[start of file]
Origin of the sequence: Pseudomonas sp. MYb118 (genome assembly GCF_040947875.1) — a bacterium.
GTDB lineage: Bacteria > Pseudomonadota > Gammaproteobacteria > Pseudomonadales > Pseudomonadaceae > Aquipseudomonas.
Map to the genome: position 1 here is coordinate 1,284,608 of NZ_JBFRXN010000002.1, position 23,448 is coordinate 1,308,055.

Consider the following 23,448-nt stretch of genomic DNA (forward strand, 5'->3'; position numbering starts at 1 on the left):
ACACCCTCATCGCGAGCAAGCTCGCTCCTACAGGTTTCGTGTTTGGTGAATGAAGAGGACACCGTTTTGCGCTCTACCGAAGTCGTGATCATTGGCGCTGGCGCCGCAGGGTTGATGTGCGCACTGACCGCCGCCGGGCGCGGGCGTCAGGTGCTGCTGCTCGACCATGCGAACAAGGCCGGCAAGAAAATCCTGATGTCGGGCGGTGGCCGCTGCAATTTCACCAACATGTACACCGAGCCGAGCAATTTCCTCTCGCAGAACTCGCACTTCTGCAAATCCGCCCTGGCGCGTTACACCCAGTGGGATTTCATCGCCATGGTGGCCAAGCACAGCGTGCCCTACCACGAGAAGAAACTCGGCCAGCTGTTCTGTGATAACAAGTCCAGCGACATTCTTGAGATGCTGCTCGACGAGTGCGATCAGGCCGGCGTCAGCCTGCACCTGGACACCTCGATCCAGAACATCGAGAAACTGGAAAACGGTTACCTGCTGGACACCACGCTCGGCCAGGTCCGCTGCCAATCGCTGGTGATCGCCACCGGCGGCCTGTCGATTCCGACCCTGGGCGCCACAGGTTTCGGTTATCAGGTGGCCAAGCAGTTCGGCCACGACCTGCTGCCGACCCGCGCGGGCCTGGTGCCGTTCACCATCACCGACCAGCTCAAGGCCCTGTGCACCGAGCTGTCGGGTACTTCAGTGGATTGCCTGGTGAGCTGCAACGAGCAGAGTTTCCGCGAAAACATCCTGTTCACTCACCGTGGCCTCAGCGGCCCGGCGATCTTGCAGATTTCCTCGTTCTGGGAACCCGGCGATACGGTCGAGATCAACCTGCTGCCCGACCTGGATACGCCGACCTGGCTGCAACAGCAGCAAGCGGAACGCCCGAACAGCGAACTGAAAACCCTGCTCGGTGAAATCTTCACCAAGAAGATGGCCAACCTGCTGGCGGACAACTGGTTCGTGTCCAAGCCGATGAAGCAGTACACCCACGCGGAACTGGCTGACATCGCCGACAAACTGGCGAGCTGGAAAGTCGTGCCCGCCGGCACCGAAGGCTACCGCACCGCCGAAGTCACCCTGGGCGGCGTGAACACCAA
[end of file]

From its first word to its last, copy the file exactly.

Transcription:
Origin of the sequence: Pseudomonas sp. MYb118 (genome assembly GCF_040947875.1) — a bacterium.
GTDB lineage: Bacteria > Pseudomonadota > Gammaproteobacteria > Pseudomonadales > Pseudomonadaceae > Aquipseudomonas.
Map to the genome: position 1 here is coordinate 1,284,608 of NZ_JBFRXN010000002.1, position 23,448 is coordinate 1,308,055.

Consider the following 23,448-nt stretch of genomic DNA (forward strand, 5'->3'; position numbering starts at 1 on the left):
ACACCCTCATCGCGAGCAAGCTCGCTCCTACAGGTTTCGTGTTTGGTGAATGAAGAGGACACCGTTTTGCGCTCTACCGAAGTCGTGATCATTGGCGCTGGCGCCGCAGGGTTGATGTGCGCACTGACCGCCGCCGGGCGCGGGCGTCAGGTGCTGCTGCTCGACCATGCGAACAAGGCCGGCAAGAAAATCCTGATGTCGGGCGGTGGCCGCTGCAATTTCACCAACATGTACACCGAGCCGAGCAATTTCCTCTCGCAGAACTCGCACTTCTGCAAATCCGCCCTGGCGCGTTACACCCAGTGGGATTTCATCGCCATGGTGGCCAAGCACAGCGTGCCCTACCACGAGAAGAAACTCGGCCAGCTGTTCTGTGATAACAAGTCCAGCGACATTCTTGAGATGCTGCTCGACGAGTGCGATCAGGCCGGCGTCAGCCTGCACCTGGACACCTCGATCCAGAACATCGAGAAACTGGAAAACGGTTACCTGCTGGACACCACGCTCGGCCAGGTCCGCTGCCAATCGCTGGTGATCGCCACCGGCGGCCTGTCGATTCCGACCCTGGGCGCCACAGGTTTCGGTTATCAGGTGGCCAAGCAGTTCGGCCACGACCTGCTGCCGACCCGCGCGGGCCTGGTGCCGTTCACCATCACCGACCAGCTCAAGGCCCTGTGCACCGAGCTGTCGGGTACTTCAGTGGATTGCCTGGTGAGCTGCAACGAGCAGAGTTTCCGCGAAAACATCCTGTTCACTCACCGTGGCCTCAGCGGCCCGGCGATCTTGCAGATTTCCTCGTTCTGGGAACCCGGCGATACGGTCGAGATCAACCTGCTGCCCGACCTGGATACGCCGACCTGGCTGCAACAGCAGCAAGCGGAACGCCCGAACAGCGAACTGAAAACCCTGCTCGGTGAAATCTTCACCAAGAAGATGGCCAACCTGCTGGCGGACAACTGGTTCGTGTCCAAGCCGATGAAGCAGTACACCCACGCGGAACTGGCTGACATCGCCGACAAACTGGCGAGCTGGAAAGTCGTGCCCGCCGGCACCGAAGGCTACCGCACCGCCGAAGTCACCCTGGGCGGCGTGAACACCAA